1. Write. If you've never gotten in the habits on putting your thoughts on paper, start now. Keep a pad and pen next to your nightstand, next to your coffee pot, in your bathroom, on your kitchen counter, and on your coffee table. When you have a predominate feeling, write it down. Pissed off? Write it down. Feeling blue? Write it down. Feeling anxious? Write it down. What were you thinking about when this feeling came up? What part of your body did it come from? What does it make you feel like doing? Write it down.
2. Visualize. Let's say you just had a passing thought of how your ex-wife screamed at you two days ago (in front of your son). Okay, you have her picture in your mind, and your son is there next to you, wincing on cue-like father, like son. Change the face of your ex-wife. Put in Santa's face instead. He got the white beard, the big ruby cheeks, the bright red hat with the puffy ball-the whole shebang. Instead of your ex's sweet raspy voice, you hear Santa joyfully ask you and your son what would make you happy. Santa says, "You name it, you got!" Cut to you and your boy-excited with anticipation.
3. Breathe. Once you have wiggled your way to a happier state of mind, breathe. Breathe deeply three or four times. Focus on you're the breath coming in and your tummy rising. Breathe out, focusing on your body decompressing. Allow you breath to get to a normal, even place so that it feels balanced. Notice an energy moving and swirling inside you like magical fireflies dancing in the night, and experience the sensation it brings.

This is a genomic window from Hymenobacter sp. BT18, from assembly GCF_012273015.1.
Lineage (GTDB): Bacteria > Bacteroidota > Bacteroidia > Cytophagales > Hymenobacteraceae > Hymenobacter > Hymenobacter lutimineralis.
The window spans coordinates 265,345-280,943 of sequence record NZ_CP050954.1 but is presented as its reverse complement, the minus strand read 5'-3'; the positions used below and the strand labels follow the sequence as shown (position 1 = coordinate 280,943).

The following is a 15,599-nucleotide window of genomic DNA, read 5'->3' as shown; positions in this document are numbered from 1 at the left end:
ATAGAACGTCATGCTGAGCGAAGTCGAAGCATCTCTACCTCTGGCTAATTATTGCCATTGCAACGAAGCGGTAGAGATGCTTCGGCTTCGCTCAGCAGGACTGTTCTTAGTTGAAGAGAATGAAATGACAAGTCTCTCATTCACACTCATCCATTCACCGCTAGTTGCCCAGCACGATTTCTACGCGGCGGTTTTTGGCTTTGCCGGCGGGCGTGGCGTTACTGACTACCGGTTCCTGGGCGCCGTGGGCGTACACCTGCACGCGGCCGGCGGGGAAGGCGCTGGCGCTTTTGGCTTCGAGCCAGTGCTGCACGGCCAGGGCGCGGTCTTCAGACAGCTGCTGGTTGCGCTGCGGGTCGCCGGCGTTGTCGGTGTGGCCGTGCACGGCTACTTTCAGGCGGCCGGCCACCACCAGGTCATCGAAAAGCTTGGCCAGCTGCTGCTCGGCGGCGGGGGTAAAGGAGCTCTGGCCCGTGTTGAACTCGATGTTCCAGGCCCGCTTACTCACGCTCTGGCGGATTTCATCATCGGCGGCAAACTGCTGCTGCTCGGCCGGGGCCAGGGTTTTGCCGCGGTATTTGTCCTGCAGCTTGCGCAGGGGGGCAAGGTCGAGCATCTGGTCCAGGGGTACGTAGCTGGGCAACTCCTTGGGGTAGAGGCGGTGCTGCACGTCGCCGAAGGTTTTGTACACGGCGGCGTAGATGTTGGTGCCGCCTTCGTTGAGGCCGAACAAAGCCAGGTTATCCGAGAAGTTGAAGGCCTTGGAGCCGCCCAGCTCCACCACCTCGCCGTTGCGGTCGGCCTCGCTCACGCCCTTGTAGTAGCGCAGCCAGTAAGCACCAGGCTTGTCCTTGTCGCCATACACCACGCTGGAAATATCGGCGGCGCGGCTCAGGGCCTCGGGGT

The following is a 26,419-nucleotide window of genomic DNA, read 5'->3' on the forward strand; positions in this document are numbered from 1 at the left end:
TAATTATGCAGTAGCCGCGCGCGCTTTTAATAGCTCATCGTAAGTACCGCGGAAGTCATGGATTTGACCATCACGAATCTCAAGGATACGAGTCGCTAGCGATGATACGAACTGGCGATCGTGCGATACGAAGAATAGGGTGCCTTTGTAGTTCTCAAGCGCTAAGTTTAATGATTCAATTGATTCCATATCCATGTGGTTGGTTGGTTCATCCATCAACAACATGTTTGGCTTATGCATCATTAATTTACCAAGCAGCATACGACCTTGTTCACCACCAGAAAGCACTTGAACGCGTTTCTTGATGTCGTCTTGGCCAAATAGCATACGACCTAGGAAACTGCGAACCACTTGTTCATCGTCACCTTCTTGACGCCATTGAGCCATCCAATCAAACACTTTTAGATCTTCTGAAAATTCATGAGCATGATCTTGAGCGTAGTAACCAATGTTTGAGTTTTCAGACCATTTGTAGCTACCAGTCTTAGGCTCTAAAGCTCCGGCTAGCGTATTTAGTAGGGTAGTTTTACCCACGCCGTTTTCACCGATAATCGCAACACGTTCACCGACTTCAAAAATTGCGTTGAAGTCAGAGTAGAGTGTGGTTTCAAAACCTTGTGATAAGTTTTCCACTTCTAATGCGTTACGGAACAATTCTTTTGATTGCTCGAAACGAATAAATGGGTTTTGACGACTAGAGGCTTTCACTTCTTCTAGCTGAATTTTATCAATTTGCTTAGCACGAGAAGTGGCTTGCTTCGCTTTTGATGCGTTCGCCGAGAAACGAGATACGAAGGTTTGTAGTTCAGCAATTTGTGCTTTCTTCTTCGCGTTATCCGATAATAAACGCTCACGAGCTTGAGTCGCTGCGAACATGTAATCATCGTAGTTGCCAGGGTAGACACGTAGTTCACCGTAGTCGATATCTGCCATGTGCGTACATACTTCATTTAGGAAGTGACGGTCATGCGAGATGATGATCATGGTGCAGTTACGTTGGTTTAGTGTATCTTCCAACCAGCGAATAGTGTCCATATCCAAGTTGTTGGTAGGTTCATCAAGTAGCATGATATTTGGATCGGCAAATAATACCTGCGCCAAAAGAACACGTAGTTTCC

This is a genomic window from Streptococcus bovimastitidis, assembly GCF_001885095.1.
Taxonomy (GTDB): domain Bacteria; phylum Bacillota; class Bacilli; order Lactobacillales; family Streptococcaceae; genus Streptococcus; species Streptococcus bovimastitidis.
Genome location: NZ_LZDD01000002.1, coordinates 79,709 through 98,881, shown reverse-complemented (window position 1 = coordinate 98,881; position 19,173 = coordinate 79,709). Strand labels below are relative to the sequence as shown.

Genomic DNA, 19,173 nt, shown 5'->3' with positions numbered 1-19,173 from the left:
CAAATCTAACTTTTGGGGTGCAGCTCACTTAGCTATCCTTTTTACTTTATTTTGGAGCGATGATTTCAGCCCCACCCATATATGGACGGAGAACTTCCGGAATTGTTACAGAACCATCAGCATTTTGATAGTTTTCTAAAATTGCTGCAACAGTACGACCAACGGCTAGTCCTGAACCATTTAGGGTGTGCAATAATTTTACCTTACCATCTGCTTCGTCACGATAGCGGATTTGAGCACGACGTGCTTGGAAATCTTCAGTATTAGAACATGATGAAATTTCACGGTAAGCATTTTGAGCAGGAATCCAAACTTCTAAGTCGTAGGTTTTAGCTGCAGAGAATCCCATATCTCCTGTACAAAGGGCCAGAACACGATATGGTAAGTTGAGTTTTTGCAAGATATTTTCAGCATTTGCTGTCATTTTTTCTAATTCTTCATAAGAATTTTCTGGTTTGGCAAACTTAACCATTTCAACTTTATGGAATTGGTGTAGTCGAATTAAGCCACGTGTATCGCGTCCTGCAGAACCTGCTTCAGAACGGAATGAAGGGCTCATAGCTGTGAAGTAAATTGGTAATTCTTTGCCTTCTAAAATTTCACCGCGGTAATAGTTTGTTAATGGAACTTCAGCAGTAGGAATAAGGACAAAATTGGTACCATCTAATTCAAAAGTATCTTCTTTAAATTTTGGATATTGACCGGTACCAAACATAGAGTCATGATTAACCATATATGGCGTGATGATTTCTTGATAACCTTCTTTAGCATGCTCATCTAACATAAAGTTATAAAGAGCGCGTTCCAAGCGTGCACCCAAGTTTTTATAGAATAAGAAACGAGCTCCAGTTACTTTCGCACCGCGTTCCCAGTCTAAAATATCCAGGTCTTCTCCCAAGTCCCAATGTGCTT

4. Meditate. Allow whatever thoughts you have to be there. If Santa is still there, that's great. If your ex-wife reappeared, so be it. Don't judge the blips of flashing thoughts, simply observe them as if you were on the bleachers at a football game. Know that you have no control over what happens on the field in front of you. Begin to see that there are really no good or bad actions, only different ones. Enjoy the variety and contrast-it makes for an enjoyable game.
5. Practice this new perspective in the real world. By this time you have your eyes open, and there is no Santa, and no ex-wife in front of you. Your thoughts are still moving in and out of your consciousness, but you do not feel controlled by them. Your problems have not disappeared but you start to look at them in a new way. You do not allow yourself to become emotionally reactive to events that take place. You tackle your problems objectively, like a surgeon removing cancerous matter from an open body. Your dispassionate focus allows your mind to be clear of unnecessary, disparaging thoughts and emotions. Through this clear lens, problems become challenges, and challenges become opportunities for learning. When a so-called problem now arises, you welcome it. Wisdom is one step closer. Now you accept this challenge as a zen gift-simple and wrapped in an expected way.
The steps listed above may seem a bit simplistic. They are in a way, but what makes them challenging is that they need to be done consistently, every day, throughout the day. There are no easy answers, and no quick fixes to dealing with chaotic events. A life of greater ease is open to those who possess wisdom and patience-it's a good thing you were created with these wonderful qualities. Remember that you are made from divine energy, pure source, our inner source. All you have to do is be open, and let it flow.